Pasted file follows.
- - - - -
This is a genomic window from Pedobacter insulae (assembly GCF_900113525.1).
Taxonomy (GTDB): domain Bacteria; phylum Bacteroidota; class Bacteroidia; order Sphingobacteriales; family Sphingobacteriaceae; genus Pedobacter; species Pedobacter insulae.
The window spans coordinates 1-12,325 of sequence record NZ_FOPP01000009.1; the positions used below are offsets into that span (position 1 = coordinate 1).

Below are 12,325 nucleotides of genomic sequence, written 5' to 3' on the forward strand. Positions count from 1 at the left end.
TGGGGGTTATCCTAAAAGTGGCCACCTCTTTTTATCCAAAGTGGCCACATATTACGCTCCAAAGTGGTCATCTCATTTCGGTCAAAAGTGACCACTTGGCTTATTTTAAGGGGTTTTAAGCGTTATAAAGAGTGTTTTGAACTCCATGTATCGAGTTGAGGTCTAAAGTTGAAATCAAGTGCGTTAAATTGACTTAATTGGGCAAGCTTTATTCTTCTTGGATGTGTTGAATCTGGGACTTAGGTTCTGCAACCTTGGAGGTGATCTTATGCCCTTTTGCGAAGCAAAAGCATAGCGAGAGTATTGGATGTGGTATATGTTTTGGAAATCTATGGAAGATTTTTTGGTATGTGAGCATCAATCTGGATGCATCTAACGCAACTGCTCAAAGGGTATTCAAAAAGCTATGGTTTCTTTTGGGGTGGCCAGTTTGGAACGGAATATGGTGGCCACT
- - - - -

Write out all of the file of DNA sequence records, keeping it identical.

This is a genomic window from Pedobacter insulae (assembly GCF_900113525.1).
Taxonomy (GTDB): domain Bacteria; phylum Bacteroidota; class Bacteroidia; order Sphingobacteriales; family Sphingobacteriaceae; genus Pedobacter; species Pedobacter insulae.
The window spans coordinates 1-12,325 of sequence record NZ_FOPP01000009.1; the positions used below are offsets into that span (position 1 = coordinate 1).

Below are 12,325 nucleotides of genomic sequence, written 5' to 3' on the forward strand. Positions count from 1 at the left end.
TGGGGGTTATCCTAAAAGTGGCCACCTCTTTTTATCCAAAGTGGCCACATATTACGCTCCAAAGTGGTCATCTCATTTCGGTCAAAAGTGACCACTTGGCTTATTTTAAGGGGTTTTAAGCGTTATAAAGAGTGTTTTGAACTCCATGTATCGAGTTGAGGTCTAAAGTTGAAATCAAGTGCGTTAAATTGACTTAATTGGGCAAGCTTTATTCTTCTTGGATGTGTTGAATCTGGGACTTAGGTTCTGCAACCTTGGAGGTGATCTTATGCCCTTTTGCGAAGCAAAAGCATAGCGAGAGTATTGGATGTGGTATATGTTTTGGAAATCTATGGAAGATTTTTTGGTATGTGAGCATCAATCTGGATGCATCTAACGCAACTGCTCAAAGGGTATTCAAAAAGCTATGGTTTCTTTTGGGGTGGCCAGTTTGGAACGGAATATGGTGGCCACT